c. Consistency. This may not be an indicator for a lot of people but ask yourself whether you want a team that is consistently delivering a number, or unpredictability. If it’s consistency, then how do you increase elements in your sales process and provide the right support to increase that performance throughout the team.

8) Number of actions

Number of ‘actions’ reps need to carry out throughout the entire sales process.

I like looking at how many ‘actions’ a sales rep needs to do from the moment they enter information into the CRM to sending out a contract, having it signed and handed over to the Customer Success Team. As the number of actions increase, the inefficiency increases. What do I mean by actions? Amount of information that needs to be manually filled in, the number of fields in Salesforce that the Rep has to go through or fill in, the number of ‘mouse click activities’ the rep has to do throughout the entire sales process. These all add up to inefficiencies within the process.

The idea is to have a view of these actions and:

a. continuously find ways of cutting down the number of actions
b. question whether what you’re asking to be inputted into your CRM etc is actually required from a business perspective
c. implement processes, workflows and structure (reports, forecasting etc) so it’s as automated as possible to make your entire sales process as efficient as possible.

9) Size of sales teams vs. workload

How many leads, meetings, opportunities and onboarding customers each rep can handle before it becomes too risky for the team and business?

Have a threshold within your business that highlights risks to your monthly and quarterly outlook. If a rep has too many opportunities (or by value) this is a risk to your forecast.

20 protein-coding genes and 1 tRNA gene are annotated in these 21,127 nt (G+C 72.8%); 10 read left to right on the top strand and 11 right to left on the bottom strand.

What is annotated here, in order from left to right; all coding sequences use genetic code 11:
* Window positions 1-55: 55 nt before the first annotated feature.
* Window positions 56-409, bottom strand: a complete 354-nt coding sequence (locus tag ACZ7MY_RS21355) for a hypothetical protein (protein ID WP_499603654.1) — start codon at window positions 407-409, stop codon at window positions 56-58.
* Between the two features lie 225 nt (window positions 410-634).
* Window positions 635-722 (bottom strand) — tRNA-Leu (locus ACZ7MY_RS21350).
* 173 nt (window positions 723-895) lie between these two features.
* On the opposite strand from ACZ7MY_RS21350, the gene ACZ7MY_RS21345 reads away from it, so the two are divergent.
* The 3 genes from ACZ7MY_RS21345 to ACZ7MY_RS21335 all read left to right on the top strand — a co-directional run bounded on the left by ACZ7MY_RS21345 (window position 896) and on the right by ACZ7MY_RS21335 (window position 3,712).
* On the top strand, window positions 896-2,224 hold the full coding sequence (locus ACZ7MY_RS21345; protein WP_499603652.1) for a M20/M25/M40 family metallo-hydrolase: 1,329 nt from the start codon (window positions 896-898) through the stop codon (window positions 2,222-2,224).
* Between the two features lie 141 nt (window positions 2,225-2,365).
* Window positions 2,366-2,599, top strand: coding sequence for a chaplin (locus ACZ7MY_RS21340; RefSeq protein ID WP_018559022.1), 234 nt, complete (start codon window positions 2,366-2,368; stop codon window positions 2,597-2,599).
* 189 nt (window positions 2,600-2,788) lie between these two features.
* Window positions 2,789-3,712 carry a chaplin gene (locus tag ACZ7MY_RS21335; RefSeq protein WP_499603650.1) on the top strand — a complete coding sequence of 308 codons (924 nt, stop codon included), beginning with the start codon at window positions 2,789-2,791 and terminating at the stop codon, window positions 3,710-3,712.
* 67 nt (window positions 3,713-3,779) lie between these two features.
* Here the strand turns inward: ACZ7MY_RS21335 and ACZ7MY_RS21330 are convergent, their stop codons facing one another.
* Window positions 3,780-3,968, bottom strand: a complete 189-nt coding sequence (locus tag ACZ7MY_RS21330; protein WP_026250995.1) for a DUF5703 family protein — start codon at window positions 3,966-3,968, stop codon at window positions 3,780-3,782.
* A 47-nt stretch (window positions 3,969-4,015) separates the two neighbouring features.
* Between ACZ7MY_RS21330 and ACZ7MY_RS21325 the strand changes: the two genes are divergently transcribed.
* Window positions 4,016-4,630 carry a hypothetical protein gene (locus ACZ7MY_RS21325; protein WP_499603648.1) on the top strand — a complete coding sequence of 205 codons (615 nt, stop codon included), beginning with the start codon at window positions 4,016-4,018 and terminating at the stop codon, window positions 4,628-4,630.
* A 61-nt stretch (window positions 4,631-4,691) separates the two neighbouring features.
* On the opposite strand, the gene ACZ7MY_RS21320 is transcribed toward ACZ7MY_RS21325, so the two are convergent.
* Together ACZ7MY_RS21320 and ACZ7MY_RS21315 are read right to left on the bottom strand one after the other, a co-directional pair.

If a rep has too less, it’s also a risk:

a. This takes time to analyse with data (unless you have the right tool!) but set a minimum and maximum target each rep should aim to have, when it comes to number of leads, opportunities and customers they can handle for the month or quarter.
b. This will give you an indication of risk (if any). If your sales team is overworked, do you hire another? If your sales team is too big, how do you pump in more so they are productive. Use your weekly meetings to encourage them to push out anything that is above the threshold to mitigate the risk, but increase the efficiency that shall drive towards a particular overall target.

10) Stage tenancy

The time each lead and opportunity spend in each stage

a. Is the time it spends in a stage enough? Is it too long or too short?
b. Are you forcing deals through the sales stage?
c. Are sales moving opportunities into a sales stage just to show progression in weekly meetings?
d. Do you have an enter and exit Sales Stage Criteria? i.e. when an opportunity can enter a sales stage, and when can it exit that to move into the next?
e. When is the best time to lose a deal and focus your efforts on another?